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Posted: Aug 14, 2007

The 30 year anniversary of Elvis Presley’s death falls on August 16, 2007. Like it or not, Elvis ranks as a southern icon. Elvis changed the way people looked at music the way Ted Turner changed the way people look at TV.

Anyone under 42 years old really can’t grasp the significance of Elvis’ influence. Born in Tupelo, Mississippi, Elvis rose from the ashes of poverty to international stardom. He resonated with the masses—his humor, looks, taste in music and recording at Sun Records contributed to his indelible print on not only the south, but The World….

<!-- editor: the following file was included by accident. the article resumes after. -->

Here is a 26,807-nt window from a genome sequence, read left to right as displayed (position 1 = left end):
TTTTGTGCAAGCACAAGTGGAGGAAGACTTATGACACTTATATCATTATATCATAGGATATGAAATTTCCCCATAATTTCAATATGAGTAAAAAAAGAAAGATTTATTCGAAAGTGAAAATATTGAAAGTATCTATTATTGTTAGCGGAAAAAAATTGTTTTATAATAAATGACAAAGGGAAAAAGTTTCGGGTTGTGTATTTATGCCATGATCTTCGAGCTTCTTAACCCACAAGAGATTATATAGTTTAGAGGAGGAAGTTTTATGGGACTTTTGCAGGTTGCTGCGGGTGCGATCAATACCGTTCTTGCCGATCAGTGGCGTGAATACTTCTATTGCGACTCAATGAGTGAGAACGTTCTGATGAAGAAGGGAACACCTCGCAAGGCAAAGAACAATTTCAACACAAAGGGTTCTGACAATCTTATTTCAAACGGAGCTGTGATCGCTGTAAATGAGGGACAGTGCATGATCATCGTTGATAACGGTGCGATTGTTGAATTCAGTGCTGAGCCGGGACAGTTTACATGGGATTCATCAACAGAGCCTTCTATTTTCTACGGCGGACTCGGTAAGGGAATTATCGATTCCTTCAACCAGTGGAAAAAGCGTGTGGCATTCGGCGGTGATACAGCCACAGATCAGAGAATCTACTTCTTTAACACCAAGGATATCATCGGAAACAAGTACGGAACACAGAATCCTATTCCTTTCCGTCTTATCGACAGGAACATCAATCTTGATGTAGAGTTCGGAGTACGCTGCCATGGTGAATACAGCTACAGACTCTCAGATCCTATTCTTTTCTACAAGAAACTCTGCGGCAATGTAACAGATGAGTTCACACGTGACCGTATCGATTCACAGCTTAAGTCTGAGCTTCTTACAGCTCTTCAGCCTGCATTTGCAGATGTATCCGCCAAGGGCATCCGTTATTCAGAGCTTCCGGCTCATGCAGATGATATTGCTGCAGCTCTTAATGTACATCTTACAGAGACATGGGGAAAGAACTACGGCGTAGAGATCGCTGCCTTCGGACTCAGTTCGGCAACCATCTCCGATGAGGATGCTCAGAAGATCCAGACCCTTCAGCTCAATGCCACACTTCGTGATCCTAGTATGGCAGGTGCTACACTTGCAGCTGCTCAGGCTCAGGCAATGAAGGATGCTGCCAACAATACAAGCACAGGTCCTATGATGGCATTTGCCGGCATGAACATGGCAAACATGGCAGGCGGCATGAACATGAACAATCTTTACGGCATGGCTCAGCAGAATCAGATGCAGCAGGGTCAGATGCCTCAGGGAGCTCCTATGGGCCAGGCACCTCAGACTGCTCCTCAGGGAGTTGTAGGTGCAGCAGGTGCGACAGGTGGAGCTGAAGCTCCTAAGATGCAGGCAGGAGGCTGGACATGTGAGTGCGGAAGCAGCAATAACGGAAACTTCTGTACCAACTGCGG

Who else to tell the story about Elvis’ death other than Stanley Booth? Booth lived in Memphis for 25 years. He wrote the first serious music essay on Elvis for Esquire in 1967. Dewey Phillips—the man who discovered Elvis—once overdosed Booth on Darvon at Graceland.

For Booth’s first Swampland article, The King Is Dead! Hang The Doctor!--written in 1980--provides a harrowing glimpse into the life of George Nichopoulos, the doctor accused by many of killing Elvis. This gritty article reveals a stark glimpse into the dark truths surrounding the death of Elvis Presley. 

James Calemine

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